In India’s electoral democratic exercise ‘By-Election’ is a customary ritual to be performed. The Election Commission of India is bestowed with this task. And, Election Commission is very successful in fulfilling this exercise. Usually, by-elections to various positions at different levels take place due to resignation or death of a sitting elected representative. When such a situation arises, as per the Indian Constitution’s enshrined mandate ‘by-election’ should be conducted within six months of a vacancy arising, subject to the Election Commission’s satisfaction that the law and order position is conducive for such move.

Like every election ‘by-election’ should also be a space for a Democratic contest by different aspiring political parties and independent candidates. This spirit is usually practised with due diligence. But, break to this democratic ‘by-election’ exercise in full-fledged form started to record and become a tradition, unfortunately, as per my observation in the State of Andhra Pradesh (including the present day Telangana). Due to wide-spread Naxalite violence and their successful attempts in massacre and assassinations of elected representatives, this proposal to make subsequent ‘by-election’ as unanimous was mooted by the then towering Indian National Congress (INC) leader Dr Y S Rajashekara Reddy (YSR).

Dr YSR put forwarded this proposal as the Leader of the Opposition in the Andhra Pradesh Legislative Assembly / as President of the Andhra Pradesh Congress Committee (APCC). When he mooted this proposal, the ruling party in the State of Andhra Pradesh was Telugu Desam Party (TDP) under the Chief Ministership of Nara Chandra Babu Naidu.

Primarily, YSR put forwarded this proposal after witnessing cold-blooded killings of elected representatives like Members of Legislative Assembly (MLA), etc. YSR used to say that if the next by-election were made unanimous, then it would be an asserting indication towards healthy democratic aspiration in a resounding manner to the undemocratic Naxalite elements, which were resorting to the undemocratic practice of killing elected representatives. This proposal of YSR got a positive acceptance, unfortunately, as some of the mainstream political parties accepted such a ‘formulated principle.’ As per this ‘tailored undemocratic principle’ various unanimous elections were held at different levels for quite a sustained duration. In fact, this practice has been in continuation. One of the ‘adjacent undemocratic principle elements’ proposed by YSR was to field a candidate in the ‘by-election’ from the assassinated leader’s family and the same representing political party.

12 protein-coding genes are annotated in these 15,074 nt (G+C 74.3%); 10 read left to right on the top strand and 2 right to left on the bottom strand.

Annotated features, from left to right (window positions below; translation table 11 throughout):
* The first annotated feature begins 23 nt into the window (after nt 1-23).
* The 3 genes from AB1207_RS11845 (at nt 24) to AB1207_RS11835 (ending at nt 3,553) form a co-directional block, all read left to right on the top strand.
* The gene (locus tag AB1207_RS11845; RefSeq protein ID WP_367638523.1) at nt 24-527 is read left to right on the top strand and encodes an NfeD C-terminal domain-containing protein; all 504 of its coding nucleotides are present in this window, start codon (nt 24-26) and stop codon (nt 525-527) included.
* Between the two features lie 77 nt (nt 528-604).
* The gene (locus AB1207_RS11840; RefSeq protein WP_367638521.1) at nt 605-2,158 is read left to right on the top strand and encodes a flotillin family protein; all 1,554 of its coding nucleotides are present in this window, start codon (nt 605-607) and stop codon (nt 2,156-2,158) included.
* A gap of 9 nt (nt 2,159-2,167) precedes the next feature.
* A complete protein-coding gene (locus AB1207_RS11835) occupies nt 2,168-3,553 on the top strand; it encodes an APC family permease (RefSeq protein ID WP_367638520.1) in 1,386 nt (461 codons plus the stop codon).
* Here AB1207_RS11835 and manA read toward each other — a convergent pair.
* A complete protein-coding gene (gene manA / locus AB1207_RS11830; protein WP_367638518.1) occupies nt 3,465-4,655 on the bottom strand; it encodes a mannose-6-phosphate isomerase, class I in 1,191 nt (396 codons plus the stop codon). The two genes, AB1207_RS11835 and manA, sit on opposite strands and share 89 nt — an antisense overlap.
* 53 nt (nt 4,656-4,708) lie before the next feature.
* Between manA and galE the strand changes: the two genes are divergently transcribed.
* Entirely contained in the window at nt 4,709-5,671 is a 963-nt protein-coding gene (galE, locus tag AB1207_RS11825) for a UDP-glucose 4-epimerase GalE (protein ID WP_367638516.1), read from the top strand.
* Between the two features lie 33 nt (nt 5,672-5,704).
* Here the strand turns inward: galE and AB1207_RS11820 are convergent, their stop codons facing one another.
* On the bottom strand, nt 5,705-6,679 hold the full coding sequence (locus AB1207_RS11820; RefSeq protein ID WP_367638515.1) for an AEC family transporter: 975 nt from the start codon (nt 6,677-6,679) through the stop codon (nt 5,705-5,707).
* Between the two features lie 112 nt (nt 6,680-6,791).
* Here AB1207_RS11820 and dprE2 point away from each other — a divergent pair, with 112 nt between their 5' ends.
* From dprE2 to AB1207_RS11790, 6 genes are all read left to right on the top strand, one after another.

As per the above principle only when the then Lok Sabha Speaker G M C Balayogi died in helicopter crash, his wife Vijaya Kumari was made to contest the by-election. G M C Balayogi won as Member of Parliament (MP) from Amalapuram constituency, representing the TDP. The INC and a few mainstream political parties did not field their candidates in this by-election. It’s interesting to note here that G M C Balayogi did not die in any Naxal attack or assignation bid. But, as per the YSR above projected ‘undemocratic principle’ in every constituency when a sitting elected representative dies either accidentally or naturally, the next by-election started to see popular contestation as some of the mainstream political parties began to decline fielding their candidates.

This YSR’s mooted wide prevailed principle, even today, is giving particular sort of legitimacy in the parliamentary electoral practices to a kind of patronage to a few political families to emerge and recognize as political feudal of individual electoral constituencies. Unfortunately, I haven’t seen much criticism against this ‘electoral constituency feudal family’s recognition’ based on democratic principles. This saddens me then and now alike.

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